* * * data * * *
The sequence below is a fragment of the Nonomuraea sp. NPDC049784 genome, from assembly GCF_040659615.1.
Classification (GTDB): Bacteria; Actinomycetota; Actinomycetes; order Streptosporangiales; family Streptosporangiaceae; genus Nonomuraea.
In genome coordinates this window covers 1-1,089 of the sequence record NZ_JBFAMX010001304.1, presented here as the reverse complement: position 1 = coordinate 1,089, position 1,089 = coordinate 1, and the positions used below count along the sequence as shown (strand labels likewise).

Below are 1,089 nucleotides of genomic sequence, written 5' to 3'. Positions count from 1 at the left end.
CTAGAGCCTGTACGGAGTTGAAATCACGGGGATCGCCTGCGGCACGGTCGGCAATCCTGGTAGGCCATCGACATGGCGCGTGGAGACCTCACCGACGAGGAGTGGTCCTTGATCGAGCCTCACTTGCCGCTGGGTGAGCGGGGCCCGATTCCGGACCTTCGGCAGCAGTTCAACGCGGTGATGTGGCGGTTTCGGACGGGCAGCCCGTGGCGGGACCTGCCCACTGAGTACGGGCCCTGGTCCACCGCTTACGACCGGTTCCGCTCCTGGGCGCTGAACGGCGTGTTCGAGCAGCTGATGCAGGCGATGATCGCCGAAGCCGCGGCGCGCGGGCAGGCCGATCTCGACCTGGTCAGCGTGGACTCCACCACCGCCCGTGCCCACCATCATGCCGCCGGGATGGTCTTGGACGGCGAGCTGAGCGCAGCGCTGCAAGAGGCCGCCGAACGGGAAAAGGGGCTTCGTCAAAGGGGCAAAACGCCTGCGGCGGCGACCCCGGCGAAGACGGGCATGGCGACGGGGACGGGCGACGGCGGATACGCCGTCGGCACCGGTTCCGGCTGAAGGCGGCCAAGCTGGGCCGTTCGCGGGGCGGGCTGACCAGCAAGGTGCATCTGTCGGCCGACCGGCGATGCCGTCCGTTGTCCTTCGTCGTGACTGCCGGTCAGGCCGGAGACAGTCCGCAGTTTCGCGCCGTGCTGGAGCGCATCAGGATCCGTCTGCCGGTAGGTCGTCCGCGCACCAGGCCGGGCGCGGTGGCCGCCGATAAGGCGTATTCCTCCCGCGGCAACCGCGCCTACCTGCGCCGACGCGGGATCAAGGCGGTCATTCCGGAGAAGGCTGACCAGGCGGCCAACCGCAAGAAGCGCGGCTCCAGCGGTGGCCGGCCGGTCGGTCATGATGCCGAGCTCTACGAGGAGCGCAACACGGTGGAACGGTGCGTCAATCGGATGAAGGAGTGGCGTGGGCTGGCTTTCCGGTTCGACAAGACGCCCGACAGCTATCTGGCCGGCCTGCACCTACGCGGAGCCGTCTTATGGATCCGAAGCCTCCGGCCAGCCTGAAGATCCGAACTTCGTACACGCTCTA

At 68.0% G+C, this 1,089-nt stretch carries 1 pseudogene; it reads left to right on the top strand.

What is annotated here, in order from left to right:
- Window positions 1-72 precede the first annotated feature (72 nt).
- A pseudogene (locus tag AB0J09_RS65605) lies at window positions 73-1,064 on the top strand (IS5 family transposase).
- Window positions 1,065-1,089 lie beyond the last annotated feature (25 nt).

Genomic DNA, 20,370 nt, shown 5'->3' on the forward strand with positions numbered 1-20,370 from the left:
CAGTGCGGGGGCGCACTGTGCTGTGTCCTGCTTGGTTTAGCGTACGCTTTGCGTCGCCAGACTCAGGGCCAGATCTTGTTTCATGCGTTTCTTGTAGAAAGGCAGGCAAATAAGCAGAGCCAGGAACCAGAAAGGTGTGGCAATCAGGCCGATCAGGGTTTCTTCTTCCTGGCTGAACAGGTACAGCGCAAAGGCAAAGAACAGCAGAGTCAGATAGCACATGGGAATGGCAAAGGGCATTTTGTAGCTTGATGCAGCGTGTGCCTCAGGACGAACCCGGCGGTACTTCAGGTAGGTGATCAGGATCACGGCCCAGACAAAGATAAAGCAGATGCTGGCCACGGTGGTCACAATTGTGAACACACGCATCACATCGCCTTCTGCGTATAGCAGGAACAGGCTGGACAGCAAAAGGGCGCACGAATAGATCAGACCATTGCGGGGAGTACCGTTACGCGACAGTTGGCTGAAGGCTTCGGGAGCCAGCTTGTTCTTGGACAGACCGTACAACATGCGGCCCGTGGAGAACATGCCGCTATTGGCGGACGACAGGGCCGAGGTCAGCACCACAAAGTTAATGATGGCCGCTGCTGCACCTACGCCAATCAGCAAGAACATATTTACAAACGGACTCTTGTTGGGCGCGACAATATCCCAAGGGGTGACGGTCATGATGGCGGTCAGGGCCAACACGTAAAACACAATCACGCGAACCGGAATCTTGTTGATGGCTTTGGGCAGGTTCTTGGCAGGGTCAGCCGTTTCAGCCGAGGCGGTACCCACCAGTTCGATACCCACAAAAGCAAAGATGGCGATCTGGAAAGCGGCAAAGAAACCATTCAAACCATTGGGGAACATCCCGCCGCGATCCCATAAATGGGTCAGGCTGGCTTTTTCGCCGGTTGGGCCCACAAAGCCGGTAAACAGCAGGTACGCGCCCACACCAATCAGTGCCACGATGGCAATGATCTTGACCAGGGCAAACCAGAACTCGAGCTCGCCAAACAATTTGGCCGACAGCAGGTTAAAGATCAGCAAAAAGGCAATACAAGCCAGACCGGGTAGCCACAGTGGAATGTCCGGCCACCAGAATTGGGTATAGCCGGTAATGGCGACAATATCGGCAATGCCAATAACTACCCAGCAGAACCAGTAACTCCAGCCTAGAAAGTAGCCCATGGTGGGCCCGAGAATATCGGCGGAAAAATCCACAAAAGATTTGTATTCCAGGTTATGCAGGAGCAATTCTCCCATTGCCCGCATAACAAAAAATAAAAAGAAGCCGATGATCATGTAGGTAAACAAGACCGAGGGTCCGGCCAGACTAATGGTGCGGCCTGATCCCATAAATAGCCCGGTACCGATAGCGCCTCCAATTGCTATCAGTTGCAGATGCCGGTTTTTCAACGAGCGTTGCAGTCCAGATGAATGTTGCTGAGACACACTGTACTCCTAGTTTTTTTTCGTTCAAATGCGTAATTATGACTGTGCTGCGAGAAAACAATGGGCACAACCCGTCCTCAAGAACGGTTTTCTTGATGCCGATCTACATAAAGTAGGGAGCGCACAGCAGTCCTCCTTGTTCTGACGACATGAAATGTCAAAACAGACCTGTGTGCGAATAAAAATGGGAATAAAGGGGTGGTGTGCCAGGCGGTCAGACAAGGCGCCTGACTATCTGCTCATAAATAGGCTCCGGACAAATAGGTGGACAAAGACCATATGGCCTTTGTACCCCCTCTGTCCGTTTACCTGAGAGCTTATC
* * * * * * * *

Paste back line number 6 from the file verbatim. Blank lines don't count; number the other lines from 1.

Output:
At 68.0% G+C, this 1,089-nt stretch carries 1 pseudogene; it reads left to right on the top strand.